Sunday, June 13, 2010
Story By: Mark Lawson II
Many photographers may think it's obvious that you should always buy the latest model of any photographic equipment. But sometimes an older model has advantages that make it a compelling choice.
For example, consider the Canon Speedlite 430EX flash, versus the newer Speedlite 430EX II.
According to Photographer Phil Steele, in his video tutorial at http://www.steeletraining.com, there is a good case to be made for considering the older model.
Sure, the newer 430EX II is a better flash in many ways. It has increased power and a 20-percent faster recycle time. Canon has given it a metal mounting foot to replace the older, fragile, plastic version. It has the new, fast lockdown lever. And it has full compatibility with the menu-driven system on the newer cameras.
Overall, the 430EX II is a better flash.
So why do some photographers prefer the older 430EX? Two reasons. First, you can often pick up the older model used on auction sites for half the price of a new one, or less.
But more importantly, some photographers prefer the manual slave switch on the older 430EX. That flash has a physical lever that you simply flick with your thumb to put the flash in slave mode. It takes a fraction of a second and you can do it without looking.
On the newer 430EX II, you have to hold down a button to enter the menu system on the flash, dial in the appropriate settings, and lock them in. This takes precious time and attention which some photographers, such as fast-shooting photojournalists and wedding photographers, prefer not to spend twiddling flash controls.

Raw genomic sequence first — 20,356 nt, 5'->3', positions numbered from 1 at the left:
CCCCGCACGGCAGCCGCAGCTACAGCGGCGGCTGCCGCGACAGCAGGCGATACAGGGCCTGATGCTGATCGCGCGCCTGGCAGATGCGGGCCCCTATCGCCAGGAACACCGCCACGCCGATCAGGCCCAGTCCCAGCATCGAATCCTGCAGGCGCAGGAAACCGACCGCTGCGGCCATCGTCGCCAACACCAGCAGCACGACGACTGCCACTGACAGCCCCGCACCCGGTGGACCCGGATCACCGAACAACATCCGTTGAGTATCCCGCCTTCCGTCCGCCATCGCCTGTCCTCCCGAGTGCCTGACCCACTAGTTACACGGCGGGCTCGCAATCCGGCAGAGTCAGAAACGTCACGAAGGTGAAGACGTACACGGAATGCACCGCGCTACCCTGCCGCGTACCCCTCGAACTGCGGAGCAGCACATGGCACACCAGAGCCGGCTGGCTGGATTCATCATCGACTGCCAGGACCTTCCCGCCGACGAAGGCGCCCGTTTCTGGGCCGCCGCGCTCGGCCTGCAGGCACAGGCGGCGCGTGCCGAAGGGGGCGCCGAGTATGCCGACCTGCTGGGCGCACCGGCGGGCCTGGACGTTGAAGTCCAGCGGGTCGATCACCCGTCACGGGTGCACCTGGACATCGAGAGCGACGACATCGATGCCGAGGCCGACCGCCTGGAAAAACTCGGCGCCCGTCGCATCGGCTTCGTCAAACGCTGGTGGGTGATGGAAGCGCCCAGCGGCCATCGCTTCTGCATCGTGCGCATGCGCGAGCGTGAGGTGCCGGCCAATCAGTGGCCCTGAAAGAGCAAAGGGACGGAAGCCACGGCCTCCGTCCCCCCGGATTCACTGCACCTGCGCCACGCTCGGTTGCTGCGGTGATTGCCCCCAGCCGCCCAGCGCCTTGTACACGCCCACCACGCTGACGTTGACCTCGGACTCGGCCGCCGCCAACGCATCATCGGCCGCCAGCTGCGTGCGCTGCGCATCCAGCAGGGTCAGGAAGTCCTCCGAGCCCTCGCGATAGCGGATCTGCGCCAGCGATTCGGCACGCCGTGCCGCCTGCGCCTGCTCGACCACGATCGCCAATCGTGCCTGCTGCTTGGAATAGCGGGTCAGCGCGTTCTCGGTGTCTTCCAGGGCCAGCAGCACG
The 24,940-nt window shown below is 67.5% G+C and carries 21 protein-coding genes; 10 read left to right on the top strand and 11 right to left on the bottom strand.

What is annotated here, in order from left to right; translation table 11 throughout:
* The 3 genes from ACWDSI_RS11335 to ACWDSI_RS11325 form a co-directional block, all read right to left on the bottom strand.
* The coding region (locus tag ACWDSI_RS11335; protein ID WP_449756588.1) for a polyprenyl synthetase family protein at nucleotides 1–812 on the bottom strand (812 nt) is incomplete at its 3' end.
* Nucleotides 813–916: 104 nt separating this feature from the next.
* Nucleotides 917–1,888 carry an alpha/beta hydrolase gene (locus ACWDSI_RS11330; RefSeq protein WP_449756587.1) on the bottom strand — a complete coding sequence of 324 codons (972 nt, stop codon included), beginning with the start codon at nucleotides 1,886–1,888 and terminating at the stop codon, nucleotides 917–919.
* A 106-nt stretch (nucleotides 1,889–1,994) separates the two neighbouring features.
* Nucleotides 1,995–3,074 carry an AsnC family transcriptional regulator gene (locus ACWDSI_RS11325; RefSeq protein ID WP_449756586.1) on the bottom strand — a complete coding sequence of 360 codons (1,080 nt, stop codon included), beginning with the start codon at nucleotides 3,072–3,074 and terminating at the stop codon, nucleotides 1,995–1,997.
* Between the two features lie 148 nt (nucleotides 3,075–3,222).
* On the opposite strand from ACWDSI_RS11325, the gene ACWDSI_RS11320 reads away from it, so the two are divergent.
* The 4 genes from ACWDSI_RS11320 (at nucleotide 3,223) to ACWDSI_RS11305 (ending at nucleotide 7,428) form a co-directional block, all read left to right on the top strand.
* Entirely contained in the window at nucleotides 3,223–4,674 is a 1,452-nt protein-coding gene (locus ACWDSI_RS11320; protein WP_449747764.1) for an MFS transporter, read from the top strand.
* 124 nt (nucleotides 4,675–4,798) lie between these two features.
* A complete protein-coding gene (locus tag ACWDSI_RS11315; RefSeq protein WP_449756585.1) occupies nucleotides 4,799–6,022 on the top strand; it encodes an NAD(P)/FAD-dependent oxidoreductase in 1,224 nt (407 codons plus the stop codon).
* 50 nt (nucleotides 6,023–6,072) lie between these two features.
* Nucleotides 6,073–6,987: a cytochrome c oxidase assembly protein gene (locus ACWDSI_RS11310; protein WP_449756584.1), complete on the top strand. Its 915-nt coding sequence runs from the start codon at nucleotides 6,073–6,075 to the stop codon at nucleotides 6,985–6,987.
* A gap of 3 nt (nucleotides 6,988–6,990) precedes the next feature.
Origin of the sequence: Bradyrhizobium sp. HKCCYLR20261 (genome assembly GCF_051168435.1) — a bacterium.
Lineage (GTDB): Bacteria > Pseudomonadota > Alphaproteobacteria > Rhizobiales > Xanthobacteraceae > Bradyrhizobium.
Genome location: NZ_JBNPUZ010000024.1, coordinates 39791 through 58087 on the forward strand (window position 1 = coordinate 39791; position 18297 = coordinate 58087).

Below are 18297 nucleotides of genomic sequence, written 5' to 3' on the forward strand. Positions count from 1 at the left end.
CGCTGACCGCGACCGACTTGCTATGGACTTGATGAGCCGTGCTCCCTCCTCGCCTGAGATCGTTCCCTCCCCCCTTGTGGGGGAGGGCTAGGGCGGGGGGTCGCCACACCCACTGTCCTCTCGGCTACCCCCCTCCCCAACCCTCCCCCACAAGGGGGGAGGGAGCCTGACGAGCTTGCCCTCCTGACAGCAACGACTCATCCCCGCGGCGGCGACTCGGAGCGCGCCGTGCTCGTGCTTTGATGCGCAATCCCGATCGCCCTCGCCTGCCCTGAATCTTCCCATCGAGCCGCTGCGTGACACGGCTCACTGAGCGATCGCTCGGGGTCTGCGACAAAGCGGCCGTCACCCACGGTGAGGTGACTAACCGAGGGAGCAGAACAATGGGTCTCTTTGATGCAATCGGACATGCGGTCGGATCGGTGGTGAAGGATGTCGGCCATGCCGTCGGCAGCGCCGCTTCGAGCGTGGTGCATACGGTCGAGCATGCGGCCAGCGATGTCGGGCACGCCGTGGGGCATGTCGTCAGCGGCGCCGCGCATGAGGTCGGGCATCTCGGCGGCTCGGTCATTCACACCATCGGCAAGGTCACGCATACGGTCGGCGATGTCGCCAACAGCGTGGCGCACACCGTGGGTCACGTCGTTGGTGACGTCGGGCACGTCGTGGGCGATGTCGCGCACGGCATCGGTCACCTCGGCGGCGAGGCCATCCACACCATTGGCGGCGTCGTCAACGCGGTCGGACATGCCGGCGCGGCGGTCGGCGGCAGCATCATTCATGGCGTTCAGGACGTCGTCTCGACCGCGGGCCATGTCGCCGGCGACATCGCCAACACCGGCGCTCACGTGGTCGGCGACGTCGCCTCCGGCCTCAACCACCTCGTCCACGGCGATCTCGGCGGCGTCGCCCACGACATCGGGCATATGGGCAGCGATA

There is, however, one huge caveat. The older 430EX puts out a lot of noise in the radio spectrum, and the newer 430EX II is much more radio quiet. Why does this matter?
Photographers who use radio triggers for off-camera flash photography find that radio-noisy flashes diminish the range, and sometimes prevent them from working at all.
So if you plan to use your Canon Speedlite with radio triggers, such as PocketWizards or the less expensive Cactus triggers, you should choose the 430EX II. Its relative lack of radio noise makes it the smarter choice for off-camera flash radio triggering.
A video version of this article, along with other tutorials on Canon flash photography, can be found at SteeleTraining.com Canon Speedlite 430EX flash.
About the Author
Copyright 2010. Mark Lawson writes for SteeleTraining.com where photographers can find free photo tutorials and training on a wide variety of photography subjects, from the Canon Speedlite 430EX flash to Photoshop techniques and more.
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